New Type of Matter Found
A recent publication in the journal Nature Physics announced a new type of matter found only in Neutron star’s. Called “Nuclear Pasta” because of how the nuclei of atom’s arrange themselves due to the density of the stars. It is believed that these patterns are also responsible for limiting the rotation speed of the star’s, of the ones observed so far they haven’t found one that has a rotation period longer than 12 seconds. Further information can be found here.
CoRoT satellite shutdown
Further bad news this week for planet hunters around the world, the french satellite CoRoT (Convection, Rotation and Planetary Transits) has been officially shutdown following a computer failure last November. The mission lasted twice as long as originally planned and so far has found 32 confirmed planets and another 100 waiting to be confirmed. The mission also allowed astronomers to study the stellar physics and the interior of stars.
More Surprises from Voyager One
Despite having been in space for 36 years and being 11.6 billion miles from Earth the Voyager One spacecraft is still sending back data and surprising us. In papers published this week in the journal Science the Voyager One team provided more clarity on the region they have named the Magnetic Highway. For more information check out the full article here.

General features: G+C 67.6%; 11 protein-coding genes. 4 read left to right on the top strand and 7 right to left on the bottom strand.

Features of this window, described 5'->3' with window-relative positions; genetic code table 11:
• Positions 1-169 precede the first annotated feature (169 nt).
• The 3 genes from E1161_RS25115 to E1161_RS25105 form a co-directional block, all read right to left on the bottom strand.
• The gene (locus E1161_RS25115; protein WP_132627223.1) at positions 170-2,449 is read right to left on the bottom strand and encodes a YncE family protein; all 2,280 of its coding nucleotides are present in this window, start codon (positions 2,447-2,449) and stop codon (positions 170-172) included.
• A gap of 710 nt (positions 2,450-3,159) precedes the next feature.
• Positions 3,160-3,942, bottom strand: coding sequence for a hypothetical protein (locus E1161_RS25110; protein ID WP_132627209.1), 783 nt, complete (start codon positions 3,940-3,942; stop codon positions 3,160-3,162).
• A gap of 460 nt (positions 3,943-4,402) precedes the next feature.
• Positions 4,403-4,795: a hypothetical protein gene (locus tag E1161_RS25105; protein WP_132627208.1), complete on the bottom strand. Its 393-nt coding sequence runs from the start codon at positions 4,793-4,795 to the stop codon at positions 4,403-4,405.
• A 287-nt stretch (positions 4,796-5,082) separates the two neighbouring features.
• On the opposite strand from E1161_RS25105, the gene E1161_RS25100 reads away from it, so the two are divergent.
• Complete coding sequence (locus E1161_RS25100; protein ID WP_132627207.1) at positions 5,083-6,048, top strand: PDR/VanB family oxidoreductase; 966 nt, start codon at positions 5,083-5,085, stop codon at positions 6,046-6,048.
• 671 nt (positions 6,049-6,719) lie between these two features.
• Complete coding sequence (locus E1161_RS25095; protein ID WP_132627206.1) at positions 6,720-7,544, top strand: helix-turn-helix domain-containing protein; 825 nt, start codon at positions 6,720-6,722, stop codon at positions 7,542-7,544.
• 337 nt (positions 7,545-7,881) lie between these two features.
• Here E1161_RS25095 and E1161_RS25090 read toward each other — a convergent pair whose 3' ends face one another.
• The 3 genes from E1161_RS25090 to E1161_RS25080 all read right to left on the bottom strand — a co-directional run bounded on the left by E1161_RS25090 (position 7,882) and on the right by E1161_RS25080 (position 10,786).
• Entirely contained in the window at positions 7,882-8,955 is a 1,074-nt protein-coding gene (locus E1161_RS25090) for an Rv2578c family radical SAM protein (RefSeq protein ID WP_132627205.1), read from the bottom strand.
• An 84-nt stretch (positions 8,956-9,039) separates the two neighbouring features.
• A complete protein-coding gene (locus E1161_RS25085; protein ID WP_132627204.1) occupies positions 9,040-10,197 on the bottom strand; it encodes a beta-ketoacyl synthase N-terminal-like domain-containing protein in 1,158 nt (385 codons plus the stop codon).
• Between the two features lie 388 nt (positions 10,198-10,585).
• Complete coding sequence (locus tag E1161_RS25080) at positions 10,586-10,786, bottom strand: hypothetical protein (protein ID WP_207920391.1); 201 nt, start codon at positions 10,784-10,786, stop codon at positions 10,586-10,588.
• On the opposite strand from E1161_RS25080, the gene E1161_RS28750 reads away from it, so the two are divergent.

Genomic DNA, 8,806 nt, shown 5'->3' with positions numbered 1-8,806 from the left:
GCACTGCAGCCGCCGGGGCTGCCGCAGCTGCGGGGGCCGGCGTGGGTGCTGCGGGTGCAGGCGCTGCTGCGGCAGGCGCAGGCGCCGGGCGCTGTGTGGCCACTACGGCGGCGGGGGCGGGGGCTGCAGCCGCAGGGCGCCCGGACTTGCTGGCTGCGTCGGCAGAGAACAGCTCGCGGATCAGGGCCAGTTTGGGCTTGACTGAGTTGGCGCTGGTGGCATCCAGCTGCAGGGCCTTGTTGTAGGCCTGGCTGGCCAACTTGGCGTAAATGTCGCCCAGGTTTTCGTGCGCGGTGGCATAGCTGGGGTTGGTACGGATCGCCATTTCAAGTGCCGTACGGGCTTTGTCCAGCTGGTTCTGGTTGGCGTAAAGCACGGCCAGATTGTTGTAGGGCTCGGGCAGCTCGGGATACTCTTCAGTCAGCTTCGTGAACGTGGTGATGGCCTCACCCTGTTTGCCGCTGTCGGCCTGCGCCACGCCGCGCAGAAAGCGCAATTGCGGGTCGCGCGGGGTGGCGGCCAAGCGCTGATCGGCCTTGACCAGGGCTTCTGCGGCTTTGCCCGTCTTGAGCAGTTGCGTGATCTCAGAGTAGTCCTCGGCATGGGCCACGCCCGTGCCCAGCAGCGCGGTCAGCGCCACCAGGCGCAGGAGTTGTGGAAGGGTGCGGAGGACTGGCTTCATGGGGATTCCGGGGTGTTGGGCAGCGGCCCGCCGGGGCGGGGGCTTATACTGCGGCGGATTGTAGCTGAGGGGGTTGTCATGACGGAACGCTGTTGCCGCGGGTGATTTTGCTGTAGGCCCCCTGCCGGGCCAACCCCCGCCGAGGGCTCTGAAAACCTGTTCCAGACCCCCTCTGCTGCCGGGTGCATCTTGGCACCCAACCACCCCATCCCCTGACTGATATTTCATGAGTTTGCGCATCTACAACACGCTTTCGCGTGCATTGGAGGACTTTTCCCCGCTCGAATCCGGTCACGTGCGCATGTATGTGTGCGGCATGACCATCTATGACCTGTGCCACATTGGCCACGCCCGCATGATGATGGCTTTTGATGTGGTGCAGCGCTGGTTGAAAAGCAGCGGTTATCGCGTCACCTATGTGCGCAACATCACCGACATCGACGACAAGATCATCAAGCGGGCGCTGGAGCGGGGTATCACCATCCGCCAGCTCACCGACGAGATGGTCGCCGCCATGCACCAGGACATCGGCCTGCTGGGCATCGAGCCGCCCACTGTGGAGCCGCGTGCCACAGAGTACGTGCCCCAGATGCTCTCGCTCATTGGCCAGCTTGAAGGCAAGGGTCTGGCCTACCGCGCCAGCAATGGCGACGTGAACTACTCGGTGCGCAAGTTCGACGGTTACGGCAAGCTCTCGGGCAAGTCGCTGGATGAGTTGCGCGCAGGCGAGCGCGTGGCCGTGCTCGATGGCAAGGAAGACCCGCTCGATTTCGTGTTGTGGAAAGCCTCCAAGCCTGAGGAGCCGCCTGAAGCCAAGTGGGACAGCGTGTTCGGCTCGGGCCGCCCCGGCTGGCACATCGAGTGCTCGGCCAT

This week NASA decommissioned it Galaxy Evolution Explorer (GALEX) after ten years of operation. The spacecraft used it’s ultraviolet vision to explore hundreds of millions of galaxies.
Highlights from the mission’s decade of sky scans include:
— Discovering a gargantuan, comet-like tail behind a speeding star called Mira.
— Catching a black hole “red-handed” as it munched on a star.
— Finding giant rings of new stars around old, dead galaxies.
— Independently confirming the nature of dark energy.
— Discovering a missing link in galaxy evolution
— the teenage galaxies transitioning from young to old.
For the full details of GALEX check out the article here.
Shuttle Atlantis exhibit opens
The new Space Shuttle Atlantus exhibit opened this week at Kennedy Space Centre and offers a view of the shuttle only seen by a few astronauts when in space. For more on the new exhibit check out it’s psge here. http://www.kennedyspacecenter.com
There is only one day left on the ARKYD Kickstarter campaign if you haven’t contributed to this yet now is your last change to be involved in this ground breaking project. Check out the project here.